COLUMBIA, S.C. – An Oconee County woman is under a physician’s care after being exposed to rabies in the Seneca area of the county by a cat that tested positive for the disease, the S.C. Department of Health and Environmental Control reported today.
“To reduce the risk of getting rabies, we recommend that people avoid wild animals acting tame and tame animals acting wild,” said Sue Ferguson of DHEC’s Bureau of Environmental Health Services. “About 275 South Carolinians must undergo preventive treatment for rabies every year, with most exposures coming from bites or scratches by a rabid or suspected rabid animal. Wild animals carry the disease most often, but domestic pets can contract rabies as well.”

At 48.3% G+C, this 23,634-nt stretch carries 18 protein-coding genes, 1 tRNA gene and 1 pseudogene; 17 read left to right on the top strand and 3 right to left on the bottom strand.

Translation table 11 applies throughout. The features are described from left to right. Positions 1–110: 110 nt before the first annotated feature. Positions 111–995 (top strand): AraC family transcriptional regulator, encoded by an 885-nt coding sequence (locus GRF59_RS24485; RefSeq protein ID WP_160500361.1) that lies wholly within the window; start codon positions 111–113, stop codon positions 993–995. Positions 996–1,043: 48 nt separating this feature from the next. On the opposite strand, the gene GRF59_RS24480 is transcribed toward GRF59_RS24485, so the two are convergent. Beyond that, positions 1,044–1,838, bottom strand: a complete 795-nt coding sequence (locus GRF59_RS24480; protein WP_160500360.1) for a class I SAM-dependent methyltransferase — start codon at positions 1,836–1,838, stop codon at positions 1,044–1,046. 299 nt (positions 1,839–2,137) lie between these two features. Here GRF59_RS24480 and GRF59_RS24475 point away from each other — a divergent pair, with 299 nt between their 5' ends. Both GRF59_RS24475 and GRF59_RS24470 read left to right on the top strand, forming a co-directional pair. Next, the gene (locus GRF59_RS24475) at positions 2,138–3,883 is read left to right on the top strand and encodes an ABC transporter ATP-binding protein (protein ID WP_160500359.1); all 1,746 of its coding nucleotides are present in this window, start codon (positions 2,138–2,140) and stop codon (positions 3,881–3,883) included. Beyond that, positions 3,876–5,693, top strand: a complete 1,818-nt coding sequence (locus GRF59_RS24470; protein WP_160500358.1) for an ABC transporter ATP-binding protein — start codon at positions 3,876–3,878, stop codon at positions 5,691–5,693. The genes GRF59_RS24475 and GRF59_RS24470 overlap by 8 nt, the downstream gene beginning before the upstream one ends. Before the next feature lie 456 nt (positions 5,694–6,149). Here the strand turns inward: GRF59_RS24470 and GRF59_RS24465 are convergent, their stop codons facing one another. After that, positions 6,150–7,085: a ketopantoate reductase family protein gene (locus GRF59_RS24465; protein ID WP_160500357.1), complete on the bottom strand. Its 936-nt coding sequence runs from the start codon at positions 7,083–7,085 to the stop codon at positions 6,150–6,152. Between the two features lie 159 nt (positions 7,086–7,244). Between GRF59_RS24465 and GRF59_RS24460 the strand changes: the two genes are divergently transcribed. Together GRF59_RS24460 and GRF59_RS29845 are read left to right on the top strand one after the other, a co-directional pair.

Ferguson said state law requires pet owners to have their pets regularly vaccinated against the disease. “This is the fifth cat from S.C. with rabies this year, which is why vaccination is so important,” she said. “Two dogs have also been diagnosed with rabies this year.”
“If you think you have been exposed to the rabies virus through a bite, scratch or the saliva of a possibly infected animal, immediately wash the affected area with plenty of soap and water,” Ferguson said. “Then be sure to get medical attention and report the incident to DHEC.”
There were 137 confirmed cases of animal rabies during 2012 in South Carolina and 123 confirmed cases in animals statewide in 2013. This animal was the third to test positive in 2013 from Oconee County.
For more information about rabies, see DHEC’s webpage at http://www.scdhec.gov/rabies, or contact your local DHEC BEHS office at http://www.scdhec.gov/environment/behs/regions.htm. The Centers for Disease Control and Prevention’s rabies webpage can be found at: http://www.cdc.gov/rabies.